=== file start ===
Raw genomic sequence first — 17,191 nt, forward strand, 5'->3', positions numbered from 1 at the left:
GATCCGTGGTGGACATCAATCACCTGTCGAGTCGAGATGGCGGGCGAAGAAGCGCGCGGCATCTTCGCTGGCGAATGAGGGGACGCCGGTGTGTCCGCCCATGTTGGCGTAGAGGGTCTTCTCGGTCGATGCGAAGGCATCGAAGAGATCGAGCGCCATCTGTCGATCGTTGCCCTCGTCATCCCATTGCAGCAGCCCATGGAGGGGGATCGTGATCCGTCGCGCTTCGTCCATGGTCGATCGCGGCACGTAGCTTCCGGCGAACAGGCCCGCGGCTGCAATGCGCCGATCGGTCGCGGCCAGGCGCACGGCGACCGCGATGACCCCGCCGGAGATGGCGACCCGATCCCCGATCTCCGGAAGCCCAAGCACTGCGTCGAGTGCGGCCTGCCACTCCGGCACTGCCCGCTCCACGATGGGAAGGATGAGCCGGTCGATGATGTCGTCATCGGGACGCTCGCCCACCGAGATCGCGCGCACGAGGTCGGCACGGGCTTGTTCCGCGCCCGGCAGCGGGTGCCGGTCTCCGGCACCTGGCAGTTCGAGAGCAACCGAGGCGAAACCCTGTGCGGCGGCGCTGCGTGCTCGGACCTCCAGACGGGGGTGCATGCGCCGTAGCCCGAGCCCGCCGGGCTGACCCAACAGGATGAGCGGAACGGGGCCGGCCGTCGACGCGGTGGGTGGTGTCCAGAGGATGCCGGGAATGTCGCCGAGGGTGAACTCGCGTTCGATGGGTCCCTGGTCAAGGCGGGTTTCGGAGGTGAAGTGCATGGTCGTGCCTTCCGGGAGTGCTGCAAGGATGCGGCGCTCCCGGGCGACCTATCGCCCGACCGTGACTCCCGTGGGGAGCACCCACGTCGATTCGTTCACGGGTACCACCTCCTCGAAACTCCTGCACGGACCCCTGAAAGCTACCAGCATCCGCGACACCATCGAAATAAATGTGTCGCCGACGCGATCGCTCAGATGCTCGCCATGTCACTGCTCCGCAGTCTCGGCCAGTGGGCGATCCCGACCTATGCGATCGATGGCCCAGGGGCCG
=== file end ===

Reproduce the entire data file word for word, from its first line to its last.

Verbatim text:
Raw genomic sequence first — 17,191 nt, forward strand, 5'->3', positions numbered from 1 at the left:
GATCCGTGGTGGACATCAATCACCTGTCGAGTCGAGATGGCGGGCGAAGAAGCGCGCGGCATCTTCGCTGGCGAATGAGGGGACGCCGGTGTGTCCGCCCATGTTGGCGTAGAGGGTCTTCTCGGTCGATGCGAAGGCATCGAAGAGATCGAGCGCCATCTGTCGATCGTTGCCCTCGTCATCCCATTGCAGCAGCCCATGGAGGGGGATCGTGATCCGTCGCGCTTCGTCCATGGTCGATCGCGGCACGTAGCTTCCGGCGAACAGGCCCGCGGCTGCAATGCGCCGATCGGTCGCGGCCAGGCGCACGGCGACCGCGATGACCCCGCCGGAGATGGCGACCCGATCCCCGATCTCCGGAAGCCCAAGCACTGCGTCGAGTGCGGCCTGCCACTCCGGCACTGCCCGCTCCACGATGGGAAGGATGAGCCGGTCGATGATGTCGTCATCGGGACGCTCGCCCACCGAGATCGCGCGCACGAGGTCGGCACGGGCTTGTTCCGCGCCCGGCAGCGGGTGCCGGTCTCCGGCACCTGGCAGTTCGAGAGCAACCGAGGCGAAACCCTGTGCGGCGGCGCTGCGTGCTCGGACCTCCAGACGGGGGTGCATGCGCCGTAGCCCGAGCCCGCCGGGCTGACCCAACAGGATGAGCGGAACGGGGCCGGCCGTCGACGCGGTGGGTGGTGTCCAGAGGATGCCGGGAATGTCGCCGAGGGTGAACTCGCGTTCGATGGGTCCCTGGTCAAGGCGGGTTTCGGAGGTGAAGTGCATGGTCGTGCCTTCCGGGAGTGCTGCAAGGATGCGGCGCTCCCGGGCGACCTATCGCCCGACCGTGACTCCCGTGGGGAGCACCCACGTCGATTCGTTCACGGGTACCACCTCCTCGAAACTCCTGCACGGACCCCTGAAAGCTACCAGCATCCGCGACACCATCGAAATAAATGTGTCGCCGACGCGATCGCTCAGATGCTCGCCATGTCACTGCTCCGCAGTCTCGGCCAGTGGGCGATCCCGACCTATGCGATCGATGGCCCAGGGGCCG